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Fashion retailers are losing out on billions of dollars a year because sales staff are only engaging with 7% of customers who enter the store, yet if they approached four more customers in every 100 and were more aware of the all-important buying signals, sales would increase by 7%. Additionally, encouraging customers to use welcoming and well-serviced fitting rooms would see an additional uplift of 5%.

These are the key findings from the first global survey of consumer shopping behaviour in the fashion industry conducted by Envision Retail, the store operations specialists that analysed 2,000 customers in 120 retailers in Europe (Paris, London, Birmingham, Glasgow), Asia (Shanghai, Tokyo), the USA (Philadelphia, Los Angeles) and UAE (Dubai).

“Retailers are very good at selecting products and merchandising them in a way that inspire customers to make a purchase, which is why over half the shoppers who enter a store with no clear idea of what to buy, account for over 40% of sales,” explains Jason Kemp, managing director, Envision Retail. “But if they want to make a big leap in sales, apart from just expanding the number of outlets, they need to get their staff selling.

“Irrespective of geography and type of outlet, it is apparent that managing the daily tasks within a store take precedent over interaction with customers. However, it is not just simply a matter of approaching more people; sales staff need to be trained to recognise those customers who really do want assistance, otherwise they run the risk of killing a potential sale.”

Envision has identified five distinct customer groups – Pleasure Seekers, Product Groupies, Focussed Fulfillers, General Browsers and Time Killers - differentiated by the speed in which shoppers move around a store and their interaction with the product.

In Europe, the largest group are the Pleasure Seekers, customers shopping for a treat; they are the most impulsive and try on 1.5 as many products than elsewhere in the world. In the USA, where shopping is a planned activity, most customers start their trip as a Product Groupie – knowing exactly what type of item they want, but once they have found it, they turn into General Browsers, leisurely visiting the rest of the store, providing retailers with a real opportunity to make a sale. The USA is the only market where a significant percentage of customers change group during their shopping experience.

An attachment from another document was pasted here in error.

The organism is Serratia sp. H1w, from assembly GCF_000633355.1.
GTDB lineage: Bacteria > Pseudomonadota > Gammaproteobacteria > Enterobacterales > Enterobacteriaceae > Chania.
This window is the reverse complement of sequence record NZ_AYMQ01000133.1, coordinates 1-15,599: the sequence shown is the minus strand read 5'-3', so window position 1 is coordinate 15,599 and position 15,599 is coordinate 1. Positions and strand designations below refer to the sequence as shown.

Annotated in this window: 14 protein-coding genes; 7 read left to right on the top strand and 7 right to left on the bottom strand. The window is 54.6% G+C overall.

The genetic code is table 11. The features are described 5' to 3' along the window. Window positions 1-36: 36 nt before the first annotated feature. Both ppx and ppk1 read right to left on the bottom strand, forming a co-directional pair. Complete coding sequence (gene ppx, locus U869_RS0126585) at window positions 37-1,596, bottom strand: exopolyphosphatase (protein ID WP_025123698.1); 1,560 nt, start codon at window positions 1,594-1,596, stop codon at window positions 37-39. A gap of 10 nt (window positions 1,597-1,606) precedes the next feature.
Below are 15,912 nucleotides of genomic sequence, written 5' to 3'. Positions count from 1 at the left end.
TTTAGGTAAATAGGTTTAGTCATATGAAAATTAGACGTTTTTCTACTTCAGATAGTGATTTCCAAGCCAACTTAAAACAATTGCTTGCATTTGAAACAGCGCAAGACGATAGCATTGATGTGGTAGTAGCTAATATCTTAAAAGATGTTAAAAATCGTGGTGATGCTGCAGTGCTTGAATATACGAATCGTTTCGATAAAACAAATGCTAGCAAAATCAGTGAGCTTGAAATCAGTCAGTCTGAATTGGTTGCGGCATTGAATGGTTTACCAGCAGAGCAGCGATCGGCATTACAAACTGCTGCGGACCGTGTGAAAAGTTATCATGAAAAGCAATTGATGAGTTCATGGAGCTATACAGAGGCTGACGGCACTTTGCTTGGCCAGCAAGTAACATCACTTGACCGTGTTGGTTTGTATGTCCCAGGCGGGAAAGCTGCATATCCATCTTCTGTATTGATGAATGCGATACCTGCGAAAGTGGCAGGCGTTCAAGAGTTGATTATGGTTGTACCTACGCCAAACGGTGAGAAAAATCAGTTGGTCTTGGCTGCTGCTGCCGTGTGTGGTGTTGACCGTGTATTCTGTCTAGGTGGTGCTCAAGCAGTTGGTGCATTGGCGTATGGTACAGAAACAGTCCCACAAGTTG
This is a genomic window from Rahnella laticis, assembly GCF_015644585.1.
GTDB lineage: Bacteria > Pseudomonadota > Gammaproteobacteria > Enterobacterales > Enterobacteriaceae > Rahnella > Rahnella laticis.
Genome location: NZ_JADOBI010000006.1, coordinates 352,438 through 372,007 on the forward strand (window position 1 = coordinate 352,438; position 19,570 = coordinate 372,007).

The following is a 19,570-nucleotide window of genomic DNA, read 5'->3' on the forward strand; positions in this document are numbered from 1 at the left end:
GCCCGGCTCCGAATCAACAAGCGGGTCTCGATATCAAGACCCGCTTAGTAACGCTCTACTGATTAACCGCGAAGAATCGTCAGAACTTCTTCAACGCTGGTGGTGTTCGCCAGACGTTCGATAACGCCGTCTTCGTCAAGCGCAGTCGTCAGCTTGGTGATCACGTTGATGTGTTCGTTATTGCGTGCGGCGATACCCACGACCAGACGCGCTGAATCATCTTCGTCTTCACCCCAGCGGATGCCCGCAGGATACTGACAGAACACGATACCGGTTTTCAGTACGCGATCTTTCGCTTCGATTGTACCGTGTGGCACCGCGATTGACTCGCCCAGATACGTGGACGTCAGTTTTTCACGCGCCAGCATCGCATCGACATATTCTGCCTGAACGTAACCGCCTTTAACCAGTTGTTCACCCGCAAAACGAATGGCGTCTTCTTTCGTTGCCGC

In Asia, shopping is a social leisure activity with 18% more General Browsers than the global average with customers more likely to use a shopping trip to meet up with friends. In the UAE, 52% of sales come from the Product Groupies and Timer Killers are also the most significant in this region. The Focused Fulfillers, those who know exactly what they want, are the smallest group, represent between 1 and 2 per cent in every region. Focussed Fulfillers are the least likely to be converted by an approach by a member of staff – in fact, the opposite, the survey showed conversion rates were -14% for this group.

On the sales floor 10% of customers are converted into buyers, whereas in the fitting room it is closer to 70%. Envision has calculated that if staff provide quality service at the fitting room and assist customers with finding alternative sizes or items, sales could increase by 1%.

“While in every region studied, shoppers fit into one of our groups, the dominant group is different, so those retailers looking to expand outside their domestic market, for instance, need to be especially aware of this if they want to succeed,” concludes Kemp.

*Figure based on a 12% increase in sales and a 2006 market figure for the global apparel retail industry of $853bn (Source: Datamonitor's Apparel Retail: Global Industry Guide).

For further information, please contact:

Linda Laderman @ Laderman PR
Tel: + 44 (0)7802 501913 or + 44 (0) 207 436 6676

This press release was distributed by ResponseSource Press Release Wire on behalf of Laderman PR in the following categories: Retail & Fashion, for more information visit